While some moved to neighboring country Kazakhstan to make use of the country’s abundant coal-powered electricity, many were eyeing less popular locations with cheap electricity. Some countries anticipated an influx of miners and were expedient in passing laws that banned mining before any major operations were set up. Iran, home to the 14th lowest electricity prices in the world, imposed a temporary ban on Bitcoin miners after an influx of farms caused multiple cities to suffer rolling blackouts.
Kosovo, a Balkan state whose independence has been highly contested, provided Bitcoin miners with the perfect combination of cheap electricity and political instability that led to it becoming a hot spot for mining. Kosovo’s coal plants provide the 16th cheapest electricity in the world. However, the ongoing dispute between Serbia and Kosovo about the sovereignty of the land led to dubious agreements that left it to local governments to absorb the cost of electricity for Kosovo’s northern part.
Essentially free electricity made Kosovo a particularly attractive destination for mining in the past several years. But, coal plant outages and the rising cost of imported electricity forced the disputed country to introduce an indefinite ban on mining, according to Reuters. Mining 1 BTC in Kosovo would currently cost around $10,560, introducing a profit of over $9,500.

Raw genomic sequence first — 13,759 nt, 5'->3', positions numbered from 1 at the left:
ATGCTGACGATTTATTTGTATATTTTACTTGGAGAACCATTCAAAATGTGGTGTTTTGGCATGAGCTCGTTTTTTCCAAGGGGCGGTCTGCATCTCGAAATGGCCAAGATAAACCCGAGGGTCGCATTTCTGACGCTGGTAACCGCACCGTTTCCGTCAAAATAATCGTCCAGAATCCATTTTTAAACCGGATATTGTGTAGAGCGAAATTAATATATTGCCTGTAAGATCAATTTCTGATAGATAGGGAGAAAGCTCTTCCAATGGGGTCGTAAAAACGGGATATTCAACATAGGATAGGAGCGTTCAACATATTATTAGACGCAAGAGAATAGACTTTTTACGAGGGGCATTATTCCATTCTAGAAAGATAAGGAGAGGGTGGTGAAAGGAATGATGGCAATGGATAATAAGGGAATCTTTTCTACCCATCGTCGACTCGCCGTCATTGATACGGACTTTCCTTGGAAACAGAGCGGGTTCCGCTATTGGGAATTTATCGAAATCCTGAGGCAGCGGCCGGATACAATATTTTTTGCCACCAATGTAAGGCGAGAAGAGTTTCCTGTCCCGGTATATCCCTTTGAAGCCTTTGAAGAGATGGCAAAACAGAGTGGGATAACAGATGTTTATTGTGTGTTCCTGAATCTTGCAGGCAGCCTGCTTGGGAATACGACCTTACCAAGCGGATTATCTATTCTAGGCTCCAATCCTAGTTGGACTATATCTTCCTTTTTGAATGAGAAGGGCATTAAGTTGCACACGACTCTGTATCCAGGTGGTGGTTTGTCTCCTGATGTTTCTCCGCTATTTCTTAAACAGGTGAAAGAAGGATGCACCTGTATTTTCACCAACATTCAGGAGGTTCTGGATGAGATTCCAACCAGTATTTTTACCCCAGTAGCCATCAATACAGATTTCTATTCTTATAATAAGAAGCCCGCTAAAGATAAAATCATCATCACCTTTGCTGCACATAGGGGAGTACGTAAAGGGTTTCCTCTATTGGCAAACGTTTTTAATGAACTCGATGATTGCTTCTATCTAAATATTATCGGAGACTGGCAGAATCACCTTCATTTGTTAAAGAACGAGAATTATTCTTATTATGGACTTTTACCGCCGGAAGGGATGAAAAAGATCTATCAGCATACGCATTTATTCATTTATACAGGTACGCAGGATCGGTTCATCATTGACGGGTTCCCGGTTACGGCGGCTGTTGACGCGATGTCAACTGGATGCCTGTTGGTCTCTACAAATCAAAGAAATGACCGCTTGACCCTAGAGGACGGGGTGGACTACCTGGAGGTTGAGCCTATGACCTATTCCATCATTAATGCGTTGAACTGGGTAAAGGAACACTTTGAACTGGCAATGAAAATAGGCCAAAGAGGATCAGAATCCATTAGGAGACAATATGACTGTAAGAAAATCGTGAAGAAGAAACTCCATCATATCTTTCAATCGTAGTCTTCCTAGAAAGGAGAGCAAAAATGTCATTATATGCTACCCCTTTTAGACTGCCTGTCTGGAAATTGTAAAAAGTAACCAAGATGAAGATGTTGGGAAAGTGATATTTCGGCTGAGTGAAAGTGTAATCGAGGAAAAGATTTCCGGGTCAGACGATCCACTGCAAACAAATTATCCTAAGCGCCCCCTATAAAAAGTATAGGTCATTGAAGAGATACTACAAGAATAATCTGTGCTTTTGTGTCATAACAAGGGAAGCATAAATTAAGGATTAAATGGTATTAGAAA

The great miner migration to the U.S.
Following the controversial mining ban in China, a significant number of large mining operations sought refuge in the U.S. Seeking vast land, good infrastructure, and low electricity prices, many miners relocated to Texas and Wyoming. The abundant power in both states means mining 1 BTC costs around $16,500, presenting a profit of around $3,500 even with Bitcoin’s price hovering around $20,000.
However, despite the growing number of miners relocating there, Texas doesn’t offer the cheapest electricity in the U.S. Instead, the cheapest electricity can be found in Louisiana, where mining 1 BTC costs $14,995. Other Midwestern states like Arkansas, Wyoming, and Utah require around $16,500 to mine 1 BTC.
Despite the cost of mining Bitcoin being roughly in line with the national average, Georgia has reportedly emerged as the primary crypto mining hub in the U.S. Bloomberg reported earlier this year, citing cryptocurrency company Foundry, that miners in Georgia accounted for over 34% of the computing power in its pool, which accounts for 17% of Bitcoin’s total hash rate.
The outsized mining activity in the country is due to favorable regulations that allowed mining companies to purchase cheap solar and nuclear electricity from non-profit organizations in the area at about half the price. Mining 1 BTC with power from Georgia’s grid would cost just over $13,000, according to 911 Metalurgist.
An infographic showing the cost of mining 1 BTC in every U.S. state (Source: 911 Metalurgist)